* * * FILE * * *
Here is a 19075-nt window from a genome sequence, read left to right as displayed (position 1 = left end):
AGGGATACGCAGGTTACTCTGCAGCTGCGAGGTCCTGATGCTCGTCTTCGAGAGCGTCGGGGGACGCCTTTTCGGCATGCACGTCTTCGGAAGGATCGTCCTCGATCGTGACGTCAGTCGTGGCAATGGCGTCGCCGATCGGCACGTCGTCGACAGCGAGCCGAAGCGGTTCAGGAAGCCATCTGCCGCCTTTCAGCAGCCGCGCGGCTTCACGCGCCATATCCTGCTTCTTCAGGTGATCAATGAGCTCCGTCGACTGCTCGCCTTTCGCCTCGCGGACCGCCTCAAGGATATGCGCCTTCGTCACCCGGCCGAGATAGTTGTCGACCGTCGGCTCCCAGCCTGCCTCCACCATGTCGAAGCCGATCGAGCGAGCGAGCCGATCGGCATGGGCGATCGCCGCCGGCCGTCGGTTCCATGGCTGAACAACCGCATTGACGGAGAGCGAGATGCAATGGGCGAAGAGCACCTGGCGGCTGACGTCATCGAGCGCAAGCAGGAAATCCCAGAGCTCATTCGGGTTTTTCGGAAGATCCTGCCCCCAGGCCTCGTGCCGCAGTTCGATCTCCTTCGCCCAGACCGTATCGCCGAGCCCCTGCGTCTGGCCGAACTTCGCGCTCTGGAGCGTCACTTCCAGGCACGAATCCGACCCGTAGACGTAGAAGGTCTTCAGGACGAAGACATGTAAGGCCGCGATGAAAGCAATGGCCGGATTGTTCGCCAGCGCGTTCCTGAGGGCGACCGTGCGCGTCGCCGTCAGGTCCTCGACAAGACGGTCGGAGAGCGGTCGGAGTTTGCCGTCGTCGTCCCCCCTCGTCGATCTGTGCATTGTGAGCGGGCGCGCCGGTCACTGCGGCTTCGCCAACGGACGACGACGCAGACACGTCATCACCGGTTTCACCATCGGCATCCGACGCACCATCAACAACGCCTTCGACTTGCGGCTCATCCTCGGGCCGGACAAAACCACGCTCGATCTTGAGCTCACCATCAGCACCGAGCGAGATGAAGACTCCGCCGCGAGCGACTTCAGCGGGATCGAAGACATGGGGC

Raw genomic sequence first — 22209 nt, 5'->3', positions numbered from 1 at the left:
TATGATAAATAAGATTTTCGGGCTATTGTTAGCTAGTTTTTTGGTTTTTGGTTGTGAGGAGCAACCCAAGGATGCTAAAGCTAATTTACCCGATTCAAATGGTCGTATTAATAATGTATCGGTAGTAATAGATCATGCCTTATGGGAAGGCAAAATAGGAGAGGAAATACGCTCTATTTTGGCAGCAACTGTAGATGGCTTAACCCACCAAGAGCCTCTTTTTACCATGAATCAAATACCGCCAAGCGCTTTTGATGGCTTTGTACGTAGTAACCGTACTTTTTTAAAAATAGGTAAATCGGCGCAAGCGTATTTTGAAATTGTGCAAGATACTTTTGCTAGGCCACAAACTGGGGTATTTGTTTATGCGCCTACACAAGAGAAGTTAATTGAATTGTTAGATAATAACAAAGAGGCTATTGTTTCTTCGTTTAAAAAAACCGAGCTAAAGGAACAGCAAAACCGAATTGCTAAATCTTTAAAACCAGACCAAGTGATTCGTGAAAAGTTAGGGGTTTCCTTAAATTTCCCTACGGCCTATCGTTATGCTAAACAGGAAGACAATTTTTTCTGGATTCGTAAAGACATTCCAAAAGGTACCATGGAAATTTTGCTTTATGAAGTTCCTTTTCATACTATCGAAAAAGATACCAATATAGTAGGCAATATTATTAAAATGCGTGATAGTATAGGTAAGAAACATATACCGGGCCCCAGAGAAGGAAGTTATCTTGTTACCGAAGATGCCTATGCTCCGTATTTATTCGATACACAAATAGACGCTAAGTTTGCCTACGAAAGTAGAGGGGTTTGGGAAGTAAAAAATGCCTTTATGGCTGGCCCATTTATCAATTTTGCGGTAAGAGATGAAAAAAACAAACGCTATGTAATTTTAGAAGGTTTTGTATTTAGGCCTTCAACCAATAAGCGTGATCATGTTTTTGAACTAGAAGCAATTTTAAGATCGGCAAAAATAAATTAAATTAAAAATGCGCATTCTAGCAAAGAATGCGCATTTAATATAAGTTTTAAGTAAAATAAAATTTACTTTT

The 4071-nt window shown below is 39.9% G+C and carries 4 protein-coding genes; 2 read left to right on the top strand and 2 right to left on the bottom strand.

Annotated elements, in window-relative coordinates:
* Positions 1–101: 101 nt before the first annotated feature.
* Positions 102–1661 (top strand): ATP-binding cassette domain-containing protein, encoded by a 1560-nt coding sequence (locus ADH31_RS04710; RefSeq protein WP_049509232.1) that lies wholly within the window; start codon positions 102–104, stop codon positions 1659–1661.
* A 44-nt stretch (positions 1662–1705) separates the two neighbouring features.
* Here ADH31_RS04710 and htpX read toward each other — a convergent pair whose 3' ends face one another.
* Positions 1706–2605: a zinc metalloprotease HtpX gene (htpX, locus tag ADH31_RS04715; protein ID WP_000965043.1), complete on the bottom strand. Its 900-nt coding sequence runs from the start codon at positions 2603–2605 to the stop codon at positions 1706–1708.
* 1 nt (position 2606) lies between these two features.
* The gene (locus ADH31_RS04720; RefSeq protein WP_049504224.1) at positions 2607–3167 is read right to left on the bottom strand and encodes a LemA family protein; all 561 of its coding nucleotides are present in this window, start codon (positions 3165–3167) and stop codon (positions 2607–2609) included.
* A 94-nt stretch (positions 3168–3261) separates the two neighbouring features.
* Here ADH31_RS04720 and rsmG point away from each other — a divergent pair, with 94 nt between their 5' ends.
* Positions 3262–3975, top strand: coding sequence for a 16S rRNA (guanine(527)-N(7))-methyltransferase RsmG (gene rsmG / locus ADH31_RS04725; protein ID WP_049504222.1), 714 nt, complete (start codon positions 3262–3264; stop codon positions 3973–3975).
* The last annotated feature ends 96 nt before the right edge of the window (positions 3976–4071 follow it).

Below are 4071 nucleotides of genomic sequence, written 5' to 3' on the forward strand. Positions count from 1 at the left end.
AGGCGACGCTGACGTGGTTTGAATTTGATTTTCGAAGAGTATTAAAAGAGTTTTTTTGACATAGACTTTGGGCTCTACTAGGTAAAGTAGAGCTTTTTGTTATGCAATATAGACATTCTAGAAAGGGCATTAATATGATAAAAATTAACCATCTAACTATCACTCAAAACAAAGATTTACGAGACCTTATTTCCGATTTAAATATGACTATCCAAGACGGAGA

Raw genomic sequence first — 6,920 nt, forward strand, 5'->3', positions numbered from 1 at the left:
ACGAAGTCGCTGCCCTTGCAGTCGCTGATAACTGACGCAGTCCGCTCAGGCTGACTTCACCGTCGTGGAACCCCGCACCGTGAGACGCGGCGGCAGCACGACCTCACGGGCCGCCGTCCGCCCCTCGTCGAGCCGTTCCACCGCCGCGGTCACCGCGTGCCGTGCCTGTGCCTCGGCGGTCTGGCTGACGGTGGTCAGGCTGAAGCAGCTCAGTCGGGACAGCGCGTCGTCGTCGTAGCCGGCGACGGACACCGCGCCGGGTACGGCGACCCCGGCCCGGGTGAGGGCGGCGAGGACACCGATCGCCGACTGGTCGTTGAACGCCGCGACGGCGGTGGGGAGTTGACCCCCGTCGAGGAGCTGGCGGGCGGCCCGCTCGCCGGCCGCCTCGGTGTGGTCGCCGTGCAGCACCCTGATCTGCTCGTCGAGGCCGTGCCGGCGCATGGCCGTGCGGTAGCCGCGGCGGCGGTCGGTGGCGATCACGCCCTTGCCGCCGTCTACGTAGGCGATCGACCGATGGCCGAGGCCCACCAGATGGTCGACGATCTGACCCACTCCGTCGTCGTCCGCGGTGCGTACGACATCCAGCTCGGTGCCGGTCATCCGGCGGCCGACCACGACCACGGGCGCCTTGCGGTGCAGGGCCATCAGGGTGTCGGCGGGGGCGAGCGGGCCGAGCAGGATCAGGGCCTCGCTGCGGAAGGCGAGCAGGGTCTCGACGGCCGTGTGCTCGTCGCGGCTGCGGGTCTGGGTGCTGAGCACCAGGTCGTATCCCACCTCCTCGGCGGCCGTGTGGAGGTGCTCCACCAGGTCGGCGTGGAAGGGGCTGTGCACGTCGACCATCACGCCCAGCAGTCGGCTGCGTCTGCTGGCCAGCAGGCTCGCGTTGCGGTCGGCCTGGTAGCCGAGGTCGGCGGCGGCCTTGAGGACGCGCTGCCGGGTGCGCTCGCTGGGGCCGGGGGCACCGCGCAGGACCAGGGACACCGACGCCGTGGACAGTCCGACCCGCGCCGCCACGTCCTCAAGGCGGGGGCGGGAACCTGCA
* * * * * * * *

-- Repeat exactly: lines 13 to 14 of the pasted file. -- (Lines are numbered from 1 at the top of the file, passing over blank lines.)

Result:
* The gene (locus ADH31_RS04720; RefSeq protein WP_049504224.1) at positions 2607–3167 is read right to left on the bottom strand and encodes a LemA family protein; all 561 of its coding nucleotides are present in this window, start codon (positions 3165–3167) and stop codon (positions 2607–2609) included.
* A 94-nt stretch (positions 3168–3261) separates the two neighbouring features.